Higher education—and sweeping aspects of American life—were upended seemingly overnight in March. Millions of students started the month on campuses across the country and ended it on computers at home. Now, after institutional leaders have absorbed the initial shock and navigated through the spring and into summer, they’re looking to map out an uncertain future for both them and their students.
Suddenly, higher education is urgently looking for educational approaches that can serve students and the millions of workers whose lives have been disrupted, that help them earn high-quality credentials more quickly, are designed around work-relevant skills—and that can be delivered predominantly or entirely online. CBE is designed to check all those boxes, so it’s no surprise that hundreds of institutions are, for the first time, seriously considering it.
CBE focuses on what students truly need to know and be able to do in order to be competent in a particular field, rather than adhering to traditional academic structures. It requires educators to articulate competencies, to figure out how to authentically assess them, and to map an academic journey that scaffolds learning. When done with the necessary thought and rigor, CBE can then increase flexibility, speed time-to-degree, reduce cost and thus risk, and improve connections between learning and work, all without sacrificing quality. And while CBE is not the same as online learning, it often goes hand-in-hand with online pedagogy and delivery.
Of course, all of this assumes that programs are well designed and high quality. And that can’t be done overnight.
But if you believe that higher education isn’t just facing a turbulent fall, but will be fundamentally altered by this crisis, then institutions, policymakers, and funders are right to look afresh at CBE and ways to grow its adoption. As a starting point for that conversation, it’s useful to look at key ways that quality competency-based education complements and augments online delivery.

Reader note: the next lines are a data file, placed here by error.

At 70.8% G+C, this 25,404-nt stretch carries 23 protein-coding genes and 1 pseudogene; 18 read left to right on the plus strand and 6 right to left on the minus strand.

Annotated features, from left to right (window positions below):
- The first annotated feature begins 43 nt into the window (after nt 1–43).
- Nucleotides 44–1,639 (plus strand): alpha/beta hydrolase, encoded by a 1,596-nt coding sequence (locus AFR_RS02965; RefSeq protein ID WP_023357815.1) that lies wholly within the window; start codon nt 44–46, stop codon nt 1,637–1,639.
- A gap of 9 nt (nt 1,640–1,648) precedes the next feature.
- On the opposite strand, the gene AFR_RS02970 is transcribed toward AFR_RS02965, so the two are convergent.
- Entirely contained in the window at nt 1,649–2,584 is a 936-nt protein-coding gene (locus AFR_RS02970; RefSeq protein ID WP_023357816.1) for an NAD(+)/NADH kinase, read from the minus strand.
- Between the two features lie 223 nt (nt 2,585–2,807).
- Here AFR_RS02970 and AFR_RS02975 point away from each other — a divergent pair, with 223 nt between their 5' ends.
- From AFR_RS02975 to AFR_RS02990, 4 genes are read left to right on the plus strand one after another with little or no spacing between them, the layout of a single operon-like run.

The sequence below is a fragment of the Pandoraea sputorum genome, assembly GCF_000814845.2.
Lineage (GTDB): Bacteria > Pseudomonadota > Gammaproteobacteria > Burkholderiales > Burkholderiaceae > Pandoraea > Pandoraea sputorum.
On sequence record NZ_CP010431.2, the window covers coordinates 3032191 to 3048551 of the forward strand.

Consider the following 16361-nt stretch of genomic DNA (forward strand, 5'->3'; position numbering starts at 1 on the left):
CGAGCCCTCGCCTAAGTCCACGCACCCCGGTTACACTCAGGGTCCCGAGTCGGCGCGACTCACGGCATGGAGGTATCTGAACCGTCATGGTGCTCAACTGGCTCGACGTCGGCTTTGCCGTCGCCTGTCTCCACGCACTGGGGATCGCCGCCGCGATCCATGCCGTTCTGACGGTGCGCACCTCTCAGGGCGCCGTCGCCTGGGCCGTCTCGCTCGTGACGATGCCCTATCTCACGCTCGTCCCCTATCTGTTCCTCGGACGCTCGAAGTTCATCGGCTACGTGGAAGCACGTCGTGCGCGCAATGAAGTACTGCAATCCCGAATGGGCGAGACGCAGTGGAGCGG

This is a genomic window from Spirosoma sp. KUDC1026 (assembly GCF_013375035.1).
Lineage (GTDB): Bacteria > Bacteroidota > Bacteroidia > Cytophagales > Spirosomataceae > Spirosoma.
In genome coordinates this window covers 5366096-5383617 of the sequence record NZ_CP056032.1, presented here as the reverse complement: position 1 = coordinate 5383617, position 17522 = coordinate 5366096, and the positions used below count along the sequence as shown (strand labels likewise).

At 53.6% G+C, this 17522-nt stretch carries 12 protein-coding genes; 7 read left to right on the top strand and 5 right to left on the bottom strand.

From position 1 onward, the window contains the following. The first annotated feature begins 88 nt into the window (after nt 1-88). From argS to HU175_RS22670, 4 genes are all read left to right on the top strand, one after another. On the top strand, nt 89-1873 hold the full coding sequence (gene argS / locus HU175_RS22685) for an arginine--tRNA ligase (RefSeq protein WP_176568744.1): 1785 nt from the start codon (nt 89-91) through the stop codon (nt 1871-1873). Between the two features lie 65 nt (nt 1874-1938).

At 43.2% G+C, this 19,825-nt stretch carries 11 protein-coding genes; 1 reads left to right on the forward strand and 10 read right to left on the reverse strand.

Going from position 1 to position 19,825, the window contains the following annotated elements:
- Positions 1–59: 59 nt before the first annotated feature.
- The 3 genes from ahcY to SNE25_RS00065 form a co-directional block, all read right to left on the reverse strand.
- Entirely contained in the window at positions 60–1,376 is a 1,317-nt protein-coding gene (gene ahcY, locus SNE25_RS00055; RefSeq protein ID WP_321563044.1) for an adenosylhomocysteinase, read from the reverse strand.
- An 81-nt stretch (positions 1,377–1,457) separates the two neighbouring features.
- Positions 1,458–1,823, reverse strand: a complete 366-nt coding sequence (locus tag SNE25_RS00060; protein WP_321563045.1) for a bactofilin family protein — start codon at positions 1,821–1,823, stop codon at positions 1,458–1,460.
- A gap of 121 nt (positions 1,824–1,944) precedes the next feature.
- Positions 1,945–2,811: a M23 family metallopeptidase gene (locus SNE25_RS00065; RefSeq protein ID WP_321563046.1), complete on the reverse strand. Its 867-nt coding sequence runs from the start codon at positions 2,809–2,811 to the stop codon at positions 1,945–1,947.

Flexibility: Competency-based education is designed to give students more control over their learning, including the pace. Students may need to spend more time and attention on some competencies in order to demonstrate mastery, while others may be more familiar or develop more readily. That gives students far more flexibility in how they structure and approach their learning, and when paired with asynchronous online delivery, it gives them a great degree of control over when, where, and how they learn.
Time-to-degree: Giving learners greater control over when and where they learn, in turn, increases the likelihood that they’re able to stay on track and on time to a degree. Direct assessment programs, which are untethered from the traditional credit hour, go even further, allowing students to move more quickly through their programs so long as they continue to demonstrate competency. Such programs also allow students to move more slowly if they need the additional time because of other demands on their time or the challenge of the material. But early evidence indicates that quality direct assessment programs, while limited in number, can speed time-to-degree.
Cost and risk: The biggest risk for a student in pursuing higher education is that she takes on debt without earning a credential with value in today’s marketplace. Quality online CBE programs can attack this problem from both ends with their greater flexibility and clear pathways. They increase students’ chances of staying on track and reduce the likelihood of taking—and paying for—extraneous credits, both of which cut overall tuition costs. Direct assessment, in particular, is well suited to subscription-based models, which charge a set fee for “all you can learn” and give students more control over costs. Quality CBE also addresses the other part of the risk equation—not earning a credential. For many students, the biggest risk to dropping out is that life intervenes and their program is inflexible in its demand on their time. Online CBE is designed to accommodate students’ complex lives, and many programs even allow students to pause their education without dropping out.
Work relevance: CBE is by definition focused on identifying and measuring essential, in-demand competencies. By design, quality programs are oriented around both education and career outcomes. Students can be confident that they won’t be asked to learn something that isn’t relevant to a competency they’ll need in their chosen field. When paired with online delivery and its additional flexibility, this approach can be particularly effective in helping all students—but especially returning workers—develop the competencies they need to start, restart, or advance in their career. That is, of course, especially critical now.
CBE is no panacea, but done well, it can deliver a strong value proposition for students, especially those who might otherwise not have access to higher education. The key to delivering on that promise is an unwavering focus on quality and careful design. In other words, if we want to increase the number of online CBE programs anytime soon, we have to get serious now.